Members of Tunisia’s National Constituent Assembly – the democratically elected body responsible for drafting the country’s constitution – put forward a new bill on Nov. 23 which would exclude politicians once affiliated with the former ruling Constitutional Democratic Rally (RCD) from political life for 10 years. Entitled “The Protection of the Revolution,” the measure – proposed and supported by Ennahda parliamentarians – is being seen by some as a tactic to hinder an opposition front to Ennahda and ensure the Islamists’ dominance in the upcoming election. Its supporters, however, see it as a protective measure necessary to safeguard the revolution.
Sahbi Atig, the head of Ennahda’s parliamentary bloc, explained that the bill would forbid any politician who had served in the RCD from running for president and participating in political life. Ennahda controls 89 out of 217 seats in Constituent Assembly and can easily pass the bill by an overwhelming majority – with the support of four other major blocs backing the measure: This includes the Fidelity to the Revolution, Congress For the Republic, Freedom and Dignity, and the Democratic Bloc – as well as some independent parliamentarians.
Farida Laabidi, head of the government’s Commission on Rights and Liberties (and a member of Ennahda himself) explained that “Through this law we will guarantee that those who served under the former repressive and corrupt regime will not rule the country again.”
This envisioned ban on former RCD members has sparked controversy particularly within the ranks of center-left parties in the opposition, a number of whose members were associated with the old regime. Parties like the newly formed Nidaa Tunis (as ][well others like Al-Moubadara and Al-Watan) have condemned the proposed bill. Khmais Ksila, a member of the Constituent Assembly representing Nidaa Tunis and who is formerly a member of the center-left Ettakatol Party (currently in coalition with Ennahda), described the proposed law as “anti-revolution”; the bill would render certain Tunisians second-class citizens based on political affiliations, and that these kinds of laws only encourage a revenge mentality among Tunisians and threatens to “resort to international institutions to invalidate it.”
Analysts have argued that Tunisia’s transitional democratic process cannot be based on exclusion. Kais Saiyed, a constitutional law expert at the Faculty of Political Science in Tunis, believes that proposing such a law contradicts the principles of democracy: “It is up to the people to decide who to exclude from the political,” he says.
Furthermore, other figures – like Kamel Morjane, the former minister of foreign affairs under Zine al-Abidine Ben Ali and the leader of Al-Moubadara, and Beji Caid Essebsi, the octogenarian head of Nidaa Tunis and interim prime minister during the transition (and also former interior minister under Habib Bourghuiba) – all see this as a purely politically motivated attack to eliminate parties and coalitions capable of competing with Ennahda in the upcoming election.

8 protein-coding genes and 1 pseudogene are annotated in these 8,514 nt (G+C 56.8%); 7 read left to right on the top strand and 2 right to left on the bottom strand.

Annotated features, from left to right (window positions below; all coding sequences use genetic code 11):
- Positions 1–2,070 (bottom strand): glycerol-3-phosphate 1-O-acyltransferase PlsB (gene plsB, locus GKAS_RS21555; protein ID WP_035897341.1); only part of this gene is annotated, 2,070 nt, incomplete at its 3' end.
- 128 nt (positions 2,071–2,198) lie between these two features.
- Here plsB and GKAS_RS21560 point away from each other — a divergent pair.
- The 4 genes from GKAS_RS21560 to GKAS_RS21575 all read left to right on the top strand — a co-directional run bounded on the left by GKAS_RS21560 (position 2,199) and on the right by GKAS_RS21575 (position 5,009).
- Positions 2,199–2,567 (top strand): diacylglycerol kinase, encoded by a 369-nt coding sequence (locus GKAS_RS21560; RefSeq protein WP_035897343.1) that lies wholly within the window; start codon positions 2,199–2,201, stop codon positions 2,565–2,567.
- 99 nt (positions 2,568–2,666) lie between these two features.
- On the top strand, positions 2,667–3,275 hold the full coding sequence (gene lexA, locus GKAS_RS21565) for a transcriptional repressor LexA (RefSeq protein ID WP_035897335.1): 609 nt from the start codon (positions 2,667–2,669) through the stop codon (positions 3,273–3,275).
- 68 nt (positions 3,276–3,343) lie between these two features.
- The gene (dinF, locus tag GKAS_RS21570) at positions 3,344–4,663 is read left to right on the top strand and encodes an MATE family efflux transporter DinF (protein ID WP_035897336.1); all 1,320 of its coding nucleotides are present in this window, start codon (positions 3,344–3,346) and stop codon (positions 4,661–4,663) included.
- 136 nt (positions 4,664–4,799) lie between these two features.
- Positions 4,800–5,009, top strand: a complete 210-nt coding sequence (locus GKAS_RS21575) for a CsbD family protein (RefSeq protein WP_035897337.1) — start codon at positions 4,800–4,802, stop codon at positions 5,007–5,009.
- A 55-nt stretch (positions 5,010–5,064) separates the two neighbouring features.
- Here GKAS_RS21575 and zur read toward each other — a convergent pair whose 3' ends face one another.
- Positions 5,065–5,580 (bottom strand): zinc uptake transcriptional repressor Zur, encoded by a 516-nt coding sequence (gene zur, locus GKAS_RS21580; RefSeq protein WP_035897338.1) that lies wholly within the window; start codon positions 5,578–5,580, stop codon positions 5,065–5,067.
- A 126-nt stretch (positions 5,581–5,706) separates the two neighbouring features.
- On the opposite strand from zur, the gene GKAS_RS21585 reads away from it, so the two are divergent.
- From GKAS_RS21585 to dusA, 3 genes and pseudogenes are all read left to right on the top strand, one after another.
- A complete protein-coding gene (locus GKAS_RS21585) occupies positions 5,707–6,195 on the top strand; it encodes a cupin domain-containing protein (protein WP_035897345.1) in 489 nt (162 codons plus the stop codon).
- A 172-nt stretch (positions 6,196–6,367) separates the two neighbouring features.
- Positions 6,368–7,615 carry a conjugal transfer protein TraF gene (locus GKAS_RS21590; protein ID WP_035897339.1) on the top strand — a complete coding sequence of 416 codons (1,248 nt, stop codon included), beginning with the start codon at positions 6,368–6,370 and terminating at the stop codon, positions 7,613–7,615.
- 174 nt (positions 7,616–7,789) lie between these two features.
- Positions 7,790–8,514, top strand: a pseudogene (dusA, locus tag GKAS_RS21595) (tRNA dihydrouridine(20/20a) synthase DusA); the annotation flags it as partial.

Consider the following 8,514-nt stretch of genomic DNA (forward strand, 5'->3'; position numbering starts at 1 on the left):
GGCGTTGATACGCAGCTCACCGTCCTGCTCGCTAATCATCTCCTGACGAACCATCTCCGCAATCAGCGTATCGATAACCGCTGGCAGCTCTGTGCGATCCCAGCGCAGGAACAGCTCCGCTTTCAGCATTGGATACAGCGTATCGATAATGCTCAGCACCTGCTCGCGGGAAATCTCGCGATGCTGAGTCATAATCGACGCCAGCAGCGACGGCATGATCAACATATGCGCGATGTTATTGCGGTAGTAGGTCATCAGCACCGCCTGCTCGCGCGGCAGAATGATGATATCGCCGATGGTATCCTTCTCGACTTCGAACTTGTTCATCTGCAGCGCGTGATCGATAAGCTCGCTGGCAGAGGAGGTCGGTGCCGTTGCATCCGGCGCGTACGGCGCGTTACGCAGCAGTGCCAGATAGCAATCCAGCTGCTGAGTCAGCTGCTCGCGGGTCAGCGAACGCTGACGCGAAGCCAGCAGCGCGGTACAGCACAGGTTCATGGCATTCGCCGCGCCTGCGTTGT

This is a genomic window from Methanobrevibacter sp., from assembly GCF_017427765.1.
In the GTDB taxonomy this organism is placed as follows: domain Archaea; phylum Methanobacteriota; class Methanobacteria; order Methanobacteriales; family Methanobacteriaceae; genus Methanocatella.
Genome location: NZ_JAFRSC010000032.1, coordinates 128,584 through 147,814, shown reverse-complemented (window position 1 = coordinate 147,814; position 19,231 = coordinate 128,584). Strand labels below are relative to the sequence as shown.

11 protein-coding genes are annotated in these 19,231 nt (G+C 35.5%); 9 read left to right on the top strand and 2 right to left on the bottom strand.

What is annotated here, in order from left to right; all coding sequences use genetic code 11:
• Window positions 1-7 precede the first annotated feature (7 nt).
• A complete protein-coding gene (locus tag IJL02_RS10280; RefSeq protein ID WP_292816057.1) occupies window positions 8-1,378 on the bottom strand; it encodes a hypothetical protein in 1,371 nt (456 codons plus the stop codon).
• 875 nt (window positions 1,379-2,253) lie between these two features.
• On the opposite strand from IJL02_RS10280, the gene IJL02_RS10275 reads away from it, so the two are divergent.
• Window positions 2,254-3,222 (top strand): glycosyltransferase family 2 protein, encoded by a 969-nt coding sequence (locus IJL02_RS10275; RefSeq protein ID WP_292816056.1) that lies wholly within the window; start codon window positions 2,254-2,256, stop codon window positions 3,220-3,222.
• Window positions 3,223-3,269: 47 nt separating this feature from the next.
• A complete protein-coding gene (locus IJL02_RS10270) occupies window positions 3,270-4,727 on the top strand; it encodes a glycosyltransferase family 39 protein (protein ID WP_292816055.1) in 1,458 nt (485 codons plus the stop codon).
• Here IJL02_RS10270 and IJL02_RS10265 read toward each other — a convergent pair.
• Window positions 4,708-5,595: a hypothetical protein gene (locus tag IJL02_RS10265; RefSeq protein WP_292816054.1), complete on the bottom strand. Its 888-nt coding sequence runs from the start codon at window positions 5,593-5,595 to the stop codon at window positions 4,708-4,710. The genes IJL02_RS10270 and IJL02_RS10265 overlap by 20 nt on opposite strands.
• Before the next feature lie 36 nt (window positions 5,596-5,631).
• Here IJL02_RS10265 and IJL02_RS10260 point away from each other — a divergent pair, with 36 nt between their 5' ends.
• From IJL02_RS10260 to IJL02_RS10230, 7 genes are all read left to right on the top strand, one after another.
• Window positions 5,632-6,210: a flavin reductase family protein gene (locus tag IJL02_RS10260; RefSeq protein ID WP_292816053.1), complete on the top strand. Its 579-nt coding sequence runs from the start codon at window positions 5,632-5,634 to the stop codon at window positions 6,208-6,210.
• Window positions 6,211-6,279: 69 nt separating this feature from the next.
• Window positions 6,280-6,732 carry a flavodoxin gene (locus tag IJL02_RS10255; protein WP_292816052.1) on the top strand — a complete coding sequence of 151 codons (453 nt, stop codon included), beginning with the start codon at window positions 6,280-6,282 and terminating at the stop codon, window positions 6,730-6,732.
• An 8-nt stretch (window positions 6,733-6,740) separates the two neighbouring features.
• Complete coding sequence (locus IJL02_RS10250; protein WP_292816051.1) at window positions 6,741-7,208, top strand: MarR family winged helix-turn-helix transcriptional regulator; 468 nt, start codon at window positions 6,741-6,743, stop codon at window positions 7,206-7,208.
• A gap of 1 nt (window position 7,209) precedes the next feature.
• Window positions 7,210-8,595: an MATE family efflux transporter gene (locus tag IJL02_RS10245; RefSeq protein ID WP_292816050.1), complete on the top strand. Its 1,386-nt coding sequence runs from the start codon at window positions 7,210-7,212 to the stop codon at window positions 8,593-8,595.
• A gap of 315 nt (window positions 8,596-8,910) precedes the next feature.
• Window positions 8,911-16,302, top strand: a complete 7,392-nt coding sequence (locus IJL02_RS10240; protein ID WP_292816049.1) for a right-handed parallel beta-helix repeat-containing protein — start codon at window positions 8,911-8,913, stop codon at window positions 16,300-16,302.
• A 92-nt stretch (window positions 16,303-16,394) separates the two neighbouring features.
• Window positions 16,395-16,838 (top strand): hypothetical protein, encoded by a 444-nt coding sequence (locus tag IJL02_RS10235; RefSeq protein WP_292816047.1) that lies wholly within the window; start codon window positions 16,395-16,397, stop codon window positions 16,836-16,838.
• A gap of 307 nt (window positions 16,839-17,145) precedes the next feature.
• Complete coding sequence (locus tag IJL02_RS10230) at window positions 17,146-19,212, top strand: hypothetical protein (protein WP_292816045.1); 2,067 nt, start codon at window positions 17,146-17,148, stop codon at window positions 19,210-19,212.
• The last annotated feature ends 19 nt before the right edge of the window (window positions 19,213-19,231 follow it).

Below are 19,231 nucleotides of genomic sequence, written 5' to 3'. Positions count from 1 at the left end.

Nidaa Tunis has a wide range of secular liberals formerly associated with the RCD – which claimed a membership of 2 million people before its dissolution. Many of these saw in Essebsi’s party an opportunity to revive their political chances and perhaps even regain their lost status. Nidaa Tunis, which aims to unite Tunisia’s non-Islamist parties in a national unity movement, was perceived as a way to “protect” them from religious extremism and to uphold a modernist interpretation of Islam initiated under the Bourghuiba and Ben Ali regimes – which these former RCD-associates see Ennahda failing to do, if not supporting explicitly. Essebsi himself is especially outspoken in his criticism of the ruling coalition for its “failure” to protect its people from religious extremism and Salafism.
The pragmatism of which Essebsi’s party boasts and its espousal of “modernist” values – coupled with Ennahda’s perceived failures to deal with pressing socio-economic issues – have all given Nidaa Tunis an edge and a chance to have a strong showing in the coming election. According to a recent poll conducted by the Tunisian poll office and 3C Etude, Ennahda and Nidaa Tunis rank close in popularity.
The party has also announced an initiative to merge with the ranks of other center-left parties – among which include Al-Joumhouri, Al-Massar, and the Popular Movement, as well as others – in anticipation of the 2013 parliamentary and presidential elections. Essebsi and his followers believe that the only way to counter Ennahda is through a united opposition front.
Ennahda’s fear of a more robust opposition in the upcoming election may well be the motive behind its support of the proposed bill. And whether or not a concern for the rise of former-regime sympathizers is founded, a bill based on political exclusion and score-settling does not bode well for Tunisia’s fragile political process. By pushing it forward, Ennahda is doing exactly what it claims to protect the revolution from: creating a one-party system and attempting to ensure an opposition vacuum – bringing the ruling party more in line with the RDC than it would perhaps like to admit.
Sana Ajmi is a Tunisian journalist and writer. This commentary first appeared at Sada, an online journal published by the Carnegie Endowment for International Peace.